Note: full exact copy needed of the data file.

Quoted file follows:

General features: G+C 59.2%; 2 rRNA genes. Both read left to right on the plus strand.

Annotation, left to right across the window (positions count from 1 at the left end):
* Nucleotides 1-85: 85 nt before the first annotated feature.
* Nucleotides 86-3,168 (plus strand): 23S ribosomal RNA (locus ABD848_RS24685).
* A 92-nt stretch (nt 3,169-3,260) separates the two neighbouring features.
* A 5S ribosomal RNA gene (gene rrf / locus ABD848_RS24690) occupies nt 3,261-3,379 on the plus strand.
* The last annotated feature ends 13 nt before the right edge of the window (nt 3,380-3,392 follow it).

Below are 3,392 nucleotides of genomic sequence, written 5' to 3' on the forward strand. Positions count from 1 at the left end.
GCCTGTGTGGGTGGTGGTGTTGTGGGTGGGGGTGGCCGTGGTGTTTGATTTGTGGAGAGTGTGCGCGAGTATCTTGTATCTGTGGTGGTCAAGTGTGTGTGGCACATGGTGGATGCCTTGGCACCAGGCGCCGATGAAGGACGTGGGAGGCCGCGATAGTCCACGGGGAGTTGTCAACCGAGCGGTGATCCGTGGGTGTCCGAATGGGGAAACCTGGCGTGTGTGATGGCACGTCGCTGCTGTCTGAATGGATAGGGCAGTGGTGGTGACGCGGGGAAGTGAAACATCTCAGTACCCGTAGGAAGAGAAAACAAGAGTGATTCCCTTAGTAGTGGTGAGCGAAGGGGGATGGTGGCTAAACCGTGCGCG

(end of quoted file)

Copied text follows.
General features: G+C 59.2%; 2 rRNA genes. Both read left to right on the plus strand.

Annotation, left to right across the window (positions count from 1 at the left end):
* Nucleotides 1-85: 85 nt before the first annotated feature.
* Nucleotides 86-3,168 (plus strand): 23S ribosomal RNA (locus ABD848_RS24685).
* A 92-nt stretch (nt 3,169-3,260) separates the two neighbouring features.
* A 5S ribosomal RNA gene (gene rrf / locus ABD848_RS24690) occupies nt 3,261-3,379 on the plus strand.
* The last annotated feature ends 13 nt before the right edge of the window (nt 3,380-3,392 follow it).

Below are 3,392 nucleotides of genomic sequence, written 5' to 3' on the forward strand. Positions count from 1 at the left end.
GCCTGTGTGGGTGGTGGTGTTGTGGGTGGGGGTGGCCGTGGTGTTTGATTTGTGGAGAGTGTGCGCGAGTATCTTGTATCTGTGGTGGTCAAGTGTGTGTGGCACATGGTGGATGCCTTGGCACCAGGCGCCGATGAAGGACGTGGGAGGCCGCGATAGTCCACGGGGAGTTGTCAACCGAGCGGTGATCCGTGGGTGTCCGAATGGGGAAACCTGGCGTGTGTGATGGCACGTCGCTGCTGTCTGAATGGATAGGGCAGTGGTGGTGACGCGGGGAAGTGAAACATCTCAGTACCCGTAGGAAGAGAAAACAAGAGTGATTCCCTTAGTAGTGGTGAGCGAAGGGGGATGGTGGCTAAACCGTGCGCG